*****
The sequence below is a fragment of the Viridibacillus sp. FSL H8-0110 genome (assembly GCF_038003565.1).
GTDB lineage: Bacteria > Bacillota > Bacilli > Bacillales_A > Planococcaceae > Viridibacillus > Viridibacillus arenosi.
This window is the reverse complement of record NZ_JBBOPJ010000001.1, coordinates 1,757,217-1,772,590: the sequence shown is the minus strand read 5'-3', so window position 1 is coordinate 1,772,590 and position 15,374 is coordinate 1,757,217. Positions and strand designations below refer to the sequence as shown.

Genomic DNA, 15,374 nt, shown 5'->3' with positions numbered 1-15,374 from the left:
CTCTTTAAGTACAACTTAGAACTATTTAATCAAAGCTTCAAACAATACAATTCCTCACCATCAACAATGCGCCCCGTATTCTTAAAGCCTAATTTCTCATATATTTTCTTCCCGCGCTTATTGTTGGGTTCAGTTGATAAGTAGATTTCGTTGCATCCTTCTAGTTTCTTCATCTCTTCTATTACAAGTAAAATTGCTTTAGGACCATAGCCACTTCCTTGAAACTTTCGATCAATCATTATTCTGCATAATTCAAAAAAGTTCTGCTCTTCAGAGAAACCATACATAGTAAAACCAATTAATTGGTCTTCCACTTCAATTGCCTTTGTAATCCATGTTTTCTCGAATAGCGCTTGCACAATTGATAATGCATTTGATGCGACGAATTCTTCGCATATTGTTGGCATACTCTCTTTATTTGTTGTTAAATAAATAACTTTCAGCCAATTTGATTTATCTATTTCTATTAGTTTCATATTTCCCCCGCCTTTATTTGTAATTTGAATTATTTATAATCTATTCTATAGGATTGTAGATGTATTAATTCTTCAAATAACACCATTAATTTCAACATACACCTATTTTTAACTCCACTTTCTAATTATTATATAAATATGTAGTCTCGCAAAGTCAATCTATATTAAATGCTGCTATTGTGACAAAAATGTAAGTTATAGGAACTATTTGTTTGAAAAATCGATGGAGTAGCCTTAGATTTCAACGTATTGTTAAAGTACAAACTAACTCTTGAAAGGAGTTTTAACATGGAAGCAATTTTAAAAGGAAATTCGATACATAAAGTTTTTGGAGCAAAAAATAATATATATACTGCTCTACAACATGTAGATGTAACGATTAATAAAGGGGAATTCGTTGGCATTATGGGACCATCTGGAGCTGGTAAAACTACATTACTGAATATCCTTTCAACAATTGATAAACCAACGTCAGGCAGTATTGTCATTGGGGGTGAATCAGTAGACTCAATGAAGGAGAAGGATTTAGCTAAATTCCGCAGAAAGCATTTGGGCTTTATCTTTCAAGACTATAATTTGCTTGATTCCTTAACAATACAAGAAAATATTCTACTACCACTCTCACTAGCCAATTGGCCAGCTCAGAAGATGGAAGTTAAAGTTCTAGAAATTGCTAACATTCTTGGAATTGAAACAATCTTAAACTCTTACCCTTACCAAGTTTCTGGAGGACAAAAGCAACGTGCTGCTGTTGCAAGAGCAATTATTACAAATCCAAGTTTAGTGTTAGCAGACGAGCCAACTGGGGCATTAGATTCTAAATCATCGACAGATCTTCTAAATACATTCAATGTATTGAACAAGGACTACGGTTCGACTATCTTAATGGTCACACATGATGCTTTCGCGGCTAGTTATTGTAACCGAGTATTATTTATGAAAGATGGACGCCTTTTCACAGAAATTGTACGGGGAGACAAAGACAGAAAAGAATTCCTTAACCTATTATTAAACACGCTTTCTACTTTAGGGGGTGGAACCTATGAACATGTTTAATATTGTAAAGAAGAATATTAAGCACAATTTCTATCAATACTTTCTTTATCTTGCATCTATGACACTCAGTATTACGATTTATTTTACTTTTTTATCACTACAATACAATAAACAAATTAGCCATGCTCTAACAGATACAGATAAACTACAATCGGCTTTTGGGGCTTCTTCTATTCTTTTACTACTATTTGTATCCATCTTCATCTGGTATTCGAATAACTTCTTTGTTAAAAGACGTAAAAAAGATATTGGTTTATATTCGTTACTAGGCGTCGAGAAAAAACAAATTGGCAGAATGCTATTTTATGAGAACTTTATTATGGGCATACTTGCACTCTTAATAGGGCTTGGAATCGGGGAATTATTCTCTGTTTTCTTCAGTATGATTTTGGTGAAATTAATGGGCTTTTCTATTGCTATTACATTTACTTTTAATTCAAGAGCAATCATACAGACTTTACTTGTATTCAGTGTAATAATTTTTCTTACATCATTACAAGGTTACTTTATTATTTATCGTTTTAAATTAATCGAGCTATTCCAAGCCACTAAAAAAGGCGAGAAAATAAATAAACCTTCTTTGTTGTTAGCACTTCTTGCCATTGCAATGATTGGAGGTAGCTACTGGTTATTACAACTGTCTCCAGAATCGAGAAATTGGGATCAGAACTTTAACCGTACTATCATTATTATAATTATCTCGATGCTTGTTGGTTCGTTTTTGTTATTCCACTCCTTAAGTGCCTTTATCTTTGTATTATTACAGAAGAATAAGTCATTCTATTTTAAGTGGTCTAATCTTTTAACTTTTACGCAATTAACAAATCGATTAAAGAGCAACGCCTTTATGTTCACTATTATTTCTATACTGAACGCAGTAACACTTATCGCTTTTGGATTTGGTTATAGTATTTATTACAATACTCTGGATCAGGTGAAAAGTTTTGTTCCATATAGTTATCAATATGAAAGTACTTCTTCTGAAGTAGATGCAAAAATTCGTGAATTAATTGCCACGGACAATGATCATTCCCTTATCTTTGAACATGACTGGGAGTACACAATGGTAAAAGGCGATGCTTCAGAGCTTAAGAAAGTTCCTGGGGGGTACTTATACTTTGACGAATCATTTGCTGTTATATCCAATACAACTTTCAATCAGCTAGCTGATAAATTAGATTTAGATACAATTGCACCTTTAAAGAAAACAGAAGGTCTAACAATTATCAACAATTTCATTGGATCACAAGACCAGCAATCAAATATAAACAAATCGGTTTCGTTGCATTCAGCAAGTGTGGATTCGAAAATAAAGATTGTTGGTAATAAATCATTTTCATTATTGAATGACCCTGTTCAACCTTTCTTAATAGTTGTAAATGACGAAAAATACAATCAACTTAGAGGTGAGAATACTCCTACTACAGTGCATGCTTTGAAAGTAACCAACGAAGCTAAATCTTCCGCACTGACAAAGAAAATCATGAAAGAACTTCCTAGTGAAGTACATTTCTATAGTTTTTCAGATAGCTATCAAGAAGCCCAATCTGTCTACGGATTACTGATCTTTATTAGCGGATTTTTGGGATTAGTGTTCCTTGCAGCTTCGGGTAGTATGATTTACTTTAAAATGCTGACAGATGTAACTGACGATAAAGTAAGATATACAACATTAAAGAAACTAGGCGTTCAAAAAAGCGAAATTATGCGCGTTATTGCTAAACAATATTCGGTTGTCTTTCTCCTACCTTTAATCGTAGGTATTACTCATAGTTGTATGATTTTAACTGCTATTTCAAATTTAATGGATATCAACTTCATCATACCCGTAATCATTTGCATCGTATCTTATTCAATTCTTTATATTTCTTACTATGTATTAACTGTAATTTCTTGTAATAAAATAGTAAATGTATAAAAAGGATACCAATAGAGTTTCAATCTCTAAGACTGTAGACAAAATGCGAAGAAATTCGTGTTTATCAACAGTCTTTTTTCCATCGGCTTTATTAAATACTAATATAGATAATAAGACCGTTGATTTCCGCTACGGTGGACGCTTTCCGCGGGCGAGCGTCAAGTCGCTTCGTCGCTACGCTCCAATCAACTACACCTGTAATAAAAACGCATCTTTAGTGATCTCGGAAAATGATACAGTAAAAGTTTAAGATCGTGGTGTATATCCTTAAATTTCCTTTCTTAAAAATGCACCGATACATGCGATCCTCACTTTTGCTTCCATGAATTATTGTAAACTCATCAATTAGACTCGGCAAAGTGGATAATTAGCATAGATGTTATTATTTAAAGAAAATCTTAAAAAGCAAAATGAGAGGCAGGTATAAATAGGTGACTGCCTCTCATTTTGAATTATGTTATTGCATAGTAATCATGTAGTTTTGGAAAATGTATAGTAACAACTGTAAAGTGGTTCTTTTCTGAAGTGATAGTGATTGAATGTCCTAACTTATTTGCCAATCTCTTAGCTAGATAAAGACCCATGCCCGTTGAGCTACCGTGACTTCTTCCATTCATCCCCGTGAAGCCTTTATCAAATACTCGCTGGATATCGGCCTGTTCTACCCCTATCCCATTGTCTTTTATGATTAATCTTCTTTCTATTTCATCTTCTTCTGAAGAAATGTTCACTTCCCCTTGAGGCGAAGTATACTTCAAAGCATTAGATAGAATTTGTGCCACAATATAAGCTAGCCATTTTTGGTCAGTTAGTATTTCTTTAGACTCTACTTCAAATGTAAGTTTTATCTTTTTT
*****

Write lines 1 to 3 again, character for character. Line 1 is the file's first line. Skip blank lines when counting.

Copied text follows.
The sequence below is a fragment of the Viridibacillus sp. FSL H8-0110 genome (assembly GCF_038003565.1).
GTDB lineage: Bacteria > Bacillota > Bacilli > Bacillales_A > Planococcaceae > Viridibacillus > Viridibacillus arenosi.
This window is the reverse complement of record NZ_JBBOPJ010000001.1, coordinates 1,757,217-1,772,590: the sequence shown is the minus strand read 5'-3', so window position 1 is coordinate 1,772,590 and position 15,374 is coordinate 1,757,217. Positions and strand designations below refer to the sequence as shown.